Sunday, September 29, 2013

Believe me, I don't really like controversy.

Last Thursday, I perused our Logan newspaper and felt troubled by the smug and mocking tone of the featured editorial by Kathy Archer called Shaking my head over LDS Priesthood protest.  I knew by the headline that I would be in trouble if I read it and I was. I don't like controversy, though if you know how many times I express a controversial opinion in the newspaper, on my blog, or elsewhere, you'd find this hard to believe. But really, I go through a gut-wrenching period before I get out the lap top. I don't like to offend people, but ever since Jr High, I've found myself standing up for the minority rights. In this case, it was the right to ask that LDS church leaders inquire of the Lord on the matter of ordination of the priesthood for women. This is a controversy that I've tried to stay out of. But today I dipped my toe in by my letter to the editor being printed in today's Sunday paper. Here it is.

Ordain Women’ reaction hurtful

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Posted: Sunday, September 29, 2013 12:15 am

To the editor:

It’s perplexing when leaving is offered to members of my church who have a complaint, legitimate or otherwise. The “like it or leave” attitude is far from what I would hope of the gospel who claims Jesus at its head. Jesus said, “Come all ye that are heavy laden, and I will give you rest.” My hope is that the 10 percent of sisters who aren’t satisfied with the status quo are still welcomed to stay members of the fold.
For Mormons, a scripture from the New Testament is important because it lead a young Jospeh Smith to inquire of the Lord. “… Ask, and it shall be given you; seek, and ye shall find; knock, and it shall be opened unto you.” Whether a person agrees with the Ordain Woman movement or not is less important than recognizing that they are for the most part faithful women with hearts open to inquiry. They have asked only that their leaders inquire of the Lord on this matter.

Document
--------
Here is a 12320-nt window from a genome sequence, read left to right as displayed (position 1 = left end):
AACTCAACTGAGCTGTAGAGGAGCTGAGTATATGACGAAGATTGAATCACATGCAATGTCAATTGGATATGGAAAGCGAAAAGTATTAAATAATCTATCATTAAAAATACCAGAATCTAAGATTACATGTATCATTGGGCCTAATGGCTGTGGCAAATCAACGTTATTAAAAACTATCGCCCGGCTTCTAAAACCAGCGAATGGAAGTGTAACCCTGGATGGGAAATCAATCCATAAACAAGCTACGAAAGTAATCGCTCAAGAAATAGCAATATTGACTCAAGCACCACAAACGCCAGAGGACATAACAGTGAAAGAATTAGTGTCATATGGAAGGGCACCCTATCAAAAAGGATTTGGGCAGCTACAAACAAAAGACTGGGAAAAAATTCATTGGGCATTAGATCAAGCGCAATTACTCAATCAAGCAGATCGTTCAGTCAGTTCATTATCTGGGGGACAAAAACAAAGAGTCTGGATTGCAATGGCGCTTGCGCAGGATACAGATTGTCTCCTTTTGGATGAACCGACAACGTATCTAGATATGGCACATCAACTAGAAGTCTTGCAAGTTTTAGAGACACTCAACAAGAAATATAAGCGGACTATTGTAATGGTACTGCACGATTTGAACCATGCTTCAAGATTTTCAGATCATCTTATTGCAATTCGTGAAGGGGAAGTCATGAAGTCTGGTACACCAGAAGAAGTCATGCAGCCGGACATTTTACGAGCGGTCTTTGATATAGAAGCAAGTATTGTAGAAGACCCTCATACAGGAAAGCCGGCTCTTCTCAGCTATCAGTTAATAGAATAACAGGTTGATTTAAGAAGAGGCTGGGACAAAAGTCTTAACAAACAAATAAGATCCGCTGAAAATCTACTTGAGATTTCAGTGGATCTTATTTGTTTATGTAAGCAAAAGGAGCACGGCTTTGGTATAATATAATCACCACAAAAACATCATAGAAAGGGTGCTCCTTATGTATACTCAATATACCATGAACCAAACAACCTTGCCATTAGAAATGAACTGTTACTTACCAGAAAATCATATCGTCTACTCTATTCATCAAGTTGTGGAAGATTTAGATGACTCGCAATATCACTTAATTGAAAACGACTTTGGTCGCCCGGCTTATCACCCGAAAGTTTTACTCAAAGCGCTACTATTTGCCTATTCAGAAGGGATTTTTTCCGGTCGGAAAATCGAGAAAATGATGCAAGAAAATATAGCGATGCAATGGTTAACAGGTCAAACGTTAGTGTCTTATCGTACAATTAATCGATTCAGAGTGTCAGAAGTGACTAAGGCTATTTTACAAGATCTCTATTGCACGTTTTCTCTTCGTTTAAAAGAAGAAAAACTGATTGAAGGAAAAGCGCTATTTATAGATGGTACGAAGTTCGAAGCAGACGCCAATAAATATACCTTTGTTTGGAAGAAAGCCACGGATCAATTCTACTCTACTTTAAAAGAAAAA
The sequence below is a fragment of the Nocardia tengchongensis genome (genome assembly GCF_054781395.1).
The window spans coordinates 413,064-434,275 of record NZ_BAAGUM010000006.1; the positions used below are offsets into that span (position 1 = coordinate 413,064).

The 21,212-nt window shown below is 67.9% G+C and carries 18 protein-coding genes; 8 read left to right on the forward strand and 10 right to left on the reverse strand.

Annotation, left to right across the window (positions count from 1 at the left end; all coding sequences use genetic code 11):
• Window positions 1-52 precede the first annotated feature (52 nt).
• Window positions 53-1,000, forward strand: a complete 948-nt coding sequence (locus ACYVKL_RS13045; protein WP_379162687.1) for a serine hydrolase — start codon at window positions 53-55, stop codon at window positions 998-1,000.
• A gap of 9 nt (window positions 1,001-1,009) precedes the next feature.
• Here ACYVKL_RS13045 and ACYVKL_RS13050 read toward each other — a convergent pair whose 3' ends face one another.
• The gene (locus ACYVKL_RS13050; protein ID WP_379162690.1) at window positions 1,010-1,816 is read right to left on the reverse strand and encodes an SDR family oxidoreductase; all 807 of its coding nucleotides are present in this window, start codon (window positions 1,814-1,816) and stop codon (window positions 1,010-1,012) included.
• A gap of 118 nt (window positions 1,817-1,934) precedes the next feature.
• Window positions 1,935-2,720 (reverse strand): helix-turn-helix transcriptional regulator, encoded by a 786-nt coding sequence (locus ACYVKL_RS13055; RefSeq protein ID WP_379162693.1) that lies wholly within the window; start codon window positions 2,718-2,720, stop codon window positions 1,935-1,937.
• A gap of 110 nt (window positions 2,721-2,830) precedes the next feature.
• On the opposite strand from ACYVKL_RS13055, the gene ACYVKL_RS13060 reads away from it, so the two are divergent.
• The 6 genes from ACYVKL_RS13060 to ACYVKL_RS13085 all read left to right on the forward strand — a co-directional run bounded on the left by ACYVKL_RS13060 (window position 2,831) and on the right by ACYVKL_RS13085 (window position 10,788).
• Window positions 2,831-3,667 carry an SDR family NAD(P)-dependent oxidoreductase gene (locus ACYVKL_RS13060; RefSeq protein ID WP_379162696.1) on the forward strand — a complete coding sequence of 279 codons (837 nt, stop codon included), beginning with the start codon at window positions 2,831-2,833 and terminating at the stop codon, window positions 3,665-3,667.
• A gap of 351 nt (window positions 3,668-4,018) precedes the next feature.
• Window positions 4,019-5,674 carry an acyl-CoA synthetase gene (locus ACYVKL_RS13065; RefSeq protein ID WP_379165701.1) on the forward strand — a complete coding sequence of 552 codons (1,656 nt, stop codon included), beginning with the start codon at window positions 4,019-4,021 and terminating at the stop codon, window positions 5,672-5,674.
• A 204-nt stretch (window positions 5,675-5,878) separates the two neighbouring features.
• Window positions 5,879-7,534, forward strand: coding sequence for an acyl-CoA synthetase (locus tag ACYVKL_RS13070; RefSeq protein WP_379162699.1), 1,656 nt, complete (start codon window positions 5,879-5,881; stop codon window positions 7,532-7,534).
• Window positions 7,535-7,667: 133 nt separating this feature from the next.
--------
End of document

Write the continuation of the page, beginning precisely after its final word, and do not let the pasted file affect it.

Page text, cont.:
Joseph Smith said: “ … we believe that He will yet reveal many great and important things pertaining to the Kingdom of God.” It may be in this light that the Ordain Women movement began. Though I’m not directly a part of the movement, I extend an open arm to my sisters in the gospel who stand at the door and knock. Remember the Word of Wisdom came about because Emma Smith complained about tobacco spittle that she had to clean up after meetings (so the story goes). Only then did Jospeh Smith pray and receive the revelation. Remember that in the early days of the LDS church, and even until 1920, women in the church were allowed and even encouraged to give blessings by the laying on of hands to their children and to each other.
In the next decades as our young girls reach adulthood; they may not be so content with the role that has been delineated for them. Is asking them to find the exit really the best course?
C.J. Warburton


  1. Carole, you make some very good points in this argument. I feel like I've been so accepting of things as they are, but I really give pause as I consider your scripture reference and the fact that women APPEARED to have priesthood power....until about 1920. (Was that because all their men were gone--preaching the gospel as they served missions?). I appreciate your perspective. I have lots to think about!

  2. Teresa, Thanks for the comment. No it didn't have to do anything with men being gone. The women didn't actually have the priesthood, but gave blessings to their children and women especially who were going into labor. There is lots of documentation to this. I'll try to find exact references for you. I can't remember which prophet said when asked about women giving healing blessings "there can be no evil in it."